Quality of western Canadian mustard 2013
Weather and production review
The 2013 growing season was a good year for mustard quality and production. In the spring, there were initial concerns during seeding time because of a delayed snow melt and cool, wet conditions. Although seeding started in some places in early May it was not completed until mid-June. In spite of late seeding, near favourable weather conditions during the rest of the summer allowed the crop in Alberta and Saskatchewan to mature without undue stress. Warm and dry conditions from mid-August until September allowed the crop to be harvested in good condition. By the middle of September, three-quarters of the mustard crop in Saskatchewan was harvested, and by the first week in October the harvest was essentially completed (Saskatchewan Crop Reports).
Temperature and precipitation patterns for the 2013 western Canadian growing season can be found on the Agriculture and Agri-Food Canada web site.
Production and grade information
As shown in Table 1, mustard seed production increased by approximately 30% from 2012 to 154.5 thousand metric tonnes. The increase was a result in more hectares seeded and higher yields per hectare. Yield was approximately 1,045 kilograms per hectare (Statistics Canada), which is higher than last year’s yield of 880 kilograms per hectare and above the 10-year average of 896 kilograms per hectare.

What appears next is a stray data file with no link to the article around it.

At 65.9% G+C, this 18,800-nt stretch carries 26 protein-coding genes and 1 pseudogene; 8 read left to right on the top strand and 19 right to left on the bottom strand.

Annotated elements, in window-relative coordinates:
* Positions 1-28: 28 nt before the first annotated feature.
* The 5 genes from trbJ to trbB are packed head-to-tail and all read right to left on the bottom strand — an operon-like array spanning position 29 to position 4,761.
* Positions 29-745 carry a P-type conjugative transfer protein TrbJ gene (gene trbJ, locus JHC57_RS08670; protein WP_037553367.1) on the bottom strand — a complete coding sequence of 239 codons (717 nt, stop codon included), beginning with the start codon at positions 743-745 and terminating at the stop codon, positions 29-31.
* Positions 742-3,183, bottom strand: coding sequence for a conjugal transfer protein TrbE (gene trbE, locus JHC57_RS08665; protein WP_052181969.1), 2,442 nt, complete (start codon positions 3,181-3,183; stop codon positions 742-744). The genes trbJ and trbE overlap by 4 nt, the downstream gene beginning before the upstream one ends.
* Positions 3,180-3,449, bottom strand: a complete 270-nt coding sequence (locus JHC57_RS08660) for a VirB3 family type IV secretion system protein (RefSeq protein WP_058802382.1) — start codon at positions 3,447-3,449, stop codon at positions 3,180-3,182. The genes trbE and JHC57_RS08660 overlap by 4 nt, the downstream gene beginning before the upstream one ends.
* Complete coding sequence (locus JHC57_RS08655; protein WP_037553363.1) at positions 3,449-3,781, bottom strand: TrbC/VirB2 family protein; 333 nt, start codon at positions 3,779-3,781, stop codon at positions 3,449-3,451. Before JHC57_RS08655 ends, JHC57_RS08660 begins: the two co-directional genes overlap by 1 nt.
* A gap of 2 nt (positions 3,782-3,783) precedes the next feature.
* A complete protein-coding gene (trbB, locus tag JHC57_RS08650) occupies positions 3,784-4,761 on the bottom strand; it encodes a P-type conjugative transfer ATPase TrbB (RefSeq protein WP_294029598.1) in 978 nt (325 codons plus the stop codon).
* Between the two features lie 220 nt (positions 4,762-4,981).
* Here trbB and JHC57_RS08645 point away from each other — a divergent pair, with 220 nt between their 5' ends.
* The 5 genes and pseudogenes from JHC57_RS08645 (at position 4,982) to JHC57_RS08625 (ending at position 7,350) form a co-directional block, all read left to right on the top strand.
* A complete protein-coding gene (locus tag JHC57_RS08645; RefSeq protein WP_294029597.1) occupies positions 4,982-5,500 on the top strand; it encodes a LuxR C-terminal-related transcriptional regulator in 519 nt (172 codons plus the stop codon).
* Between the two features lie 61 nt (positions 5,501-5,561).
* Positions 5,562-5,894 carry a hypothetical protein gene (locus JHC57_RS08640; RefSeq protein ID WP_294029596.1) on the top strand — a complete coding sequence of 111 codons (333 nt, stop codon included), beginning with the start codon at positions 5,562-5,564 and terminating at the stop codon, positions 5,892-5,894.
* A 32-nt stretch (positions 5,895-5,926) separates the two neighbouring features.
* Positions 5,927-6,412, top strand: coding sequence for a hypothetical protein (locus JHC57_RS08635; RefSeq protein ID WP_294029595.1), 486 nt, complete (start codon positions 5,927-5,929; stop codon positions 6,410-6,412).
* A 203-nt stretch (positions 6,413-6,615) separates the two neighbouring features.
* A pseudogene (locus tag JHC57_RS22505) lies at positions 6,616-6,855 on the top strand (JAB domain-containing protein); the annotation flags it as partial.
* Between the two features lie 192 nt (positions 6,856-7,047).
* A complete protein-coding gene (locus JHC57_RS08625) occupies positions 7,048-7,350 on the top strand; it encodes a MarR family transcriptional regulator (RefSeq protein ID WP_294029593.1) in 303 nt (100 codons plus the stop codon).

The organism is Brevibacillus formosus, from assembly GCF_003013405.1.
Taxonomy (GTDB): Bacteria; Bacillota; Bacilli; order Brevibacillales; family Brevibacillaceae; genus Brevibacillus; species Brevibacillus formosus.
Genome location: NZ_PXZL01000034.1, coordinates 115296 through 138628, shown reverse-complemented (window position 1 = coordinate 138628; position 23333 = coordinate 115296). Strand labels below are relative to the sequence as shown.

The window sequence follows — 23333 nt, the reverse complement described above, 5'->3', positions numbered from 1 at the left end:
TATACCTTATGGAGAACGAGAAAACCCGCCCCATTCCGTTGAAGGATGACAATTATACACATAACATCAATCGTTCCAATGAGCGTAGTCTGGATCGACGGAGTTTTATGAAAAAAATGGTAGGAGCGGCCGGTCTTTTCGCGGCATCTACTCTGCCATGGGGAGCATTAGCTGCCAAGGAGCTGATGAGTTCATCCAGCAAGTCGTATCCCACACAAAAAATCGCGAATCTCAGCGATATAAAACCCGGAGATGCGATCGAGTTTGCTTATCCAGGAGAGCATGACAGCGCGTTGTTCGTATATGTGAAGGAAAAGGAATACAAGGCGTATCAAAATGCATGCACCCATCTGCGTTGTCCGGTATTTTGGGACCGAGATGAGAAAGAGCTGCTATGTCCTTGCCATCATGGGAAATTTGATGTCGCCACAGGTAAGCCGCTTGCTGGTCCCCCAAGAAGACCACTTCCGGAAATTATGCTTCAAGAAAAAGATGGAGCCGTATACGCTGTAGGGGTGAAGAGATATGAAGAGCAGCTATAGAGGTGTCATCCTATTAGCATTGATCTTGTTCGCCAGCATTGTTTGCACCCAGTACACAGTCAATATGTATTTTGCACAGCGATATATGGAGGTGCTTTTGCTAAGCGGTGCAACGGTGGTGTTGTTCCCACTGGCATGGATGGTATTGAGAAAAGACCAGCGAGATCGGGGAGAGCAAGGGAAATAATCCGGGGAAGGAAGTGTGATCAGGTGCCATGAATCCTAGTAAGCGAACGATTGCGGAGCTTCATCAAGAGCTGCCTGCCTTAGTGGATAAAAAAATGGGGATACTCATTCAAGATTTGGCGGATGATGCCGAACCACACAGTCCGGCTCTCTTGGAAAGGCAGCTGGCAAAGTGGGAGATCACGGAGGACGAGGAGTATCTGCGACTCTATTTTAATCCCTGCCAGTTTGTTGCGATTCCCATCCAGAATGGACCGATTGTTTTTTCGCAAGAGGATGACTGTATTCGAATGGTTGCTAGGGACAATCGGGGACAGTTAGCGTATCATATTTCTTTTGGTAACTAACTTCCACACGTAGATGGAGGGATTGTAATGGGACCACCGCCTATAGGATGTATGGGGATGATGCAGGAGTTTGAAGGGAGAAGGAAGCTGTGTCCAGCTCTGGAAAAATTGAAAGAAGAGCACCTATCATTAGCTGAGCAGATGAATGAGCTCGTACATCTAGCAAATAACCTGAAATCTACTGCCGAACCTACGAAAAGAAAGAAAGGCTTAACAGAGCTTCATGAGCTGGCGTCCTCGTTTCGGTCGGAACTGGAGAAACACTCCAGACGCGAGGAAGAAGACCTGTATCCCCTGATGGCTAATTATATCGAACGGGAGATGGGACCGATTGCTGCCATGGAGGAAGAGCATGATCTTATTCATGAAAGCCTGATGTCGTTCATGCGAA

About 44% of production in Saskatchewan was estimated to be yellow mustard, followed by 41% brown and 15% oriental mustard, according to Saskatchewan’s 2013 Specialty Crop Report. Saskatchewan accounted for 74% of western Canada’s total seeded area and nearly 76% of mustard production, while Alberta accounted for most of the remaining seeded area and production (Table 1).
Seventy percent of samples from the harvest survey graded No. 1, in contrast to 62% in 2012 and 72%, the 10-year mean (2003-12). Growing and harvest conditions throughout the prairies produced a mustard crop with only some visible damage. Conspicuous admixtures from weed seeds and foreign material were the major factors that lowered the grades of samples from the harvest survey.
|Region||Seeded area 2013Footnote 2||Seeded area 2012Footnote 2||Production 2013Footnote 3||Production 2012Footnote 3||Mean production 2003-12Footnote 3|
- Footnote 1
Statistics Canada. Table 001-0010 - Estimated areas, yield, production and average farm price of principal field crops, in metric units.
- Footnote 2
Seed area in thousand hectares.
- Footnote 3
Production in thousand tonnes.
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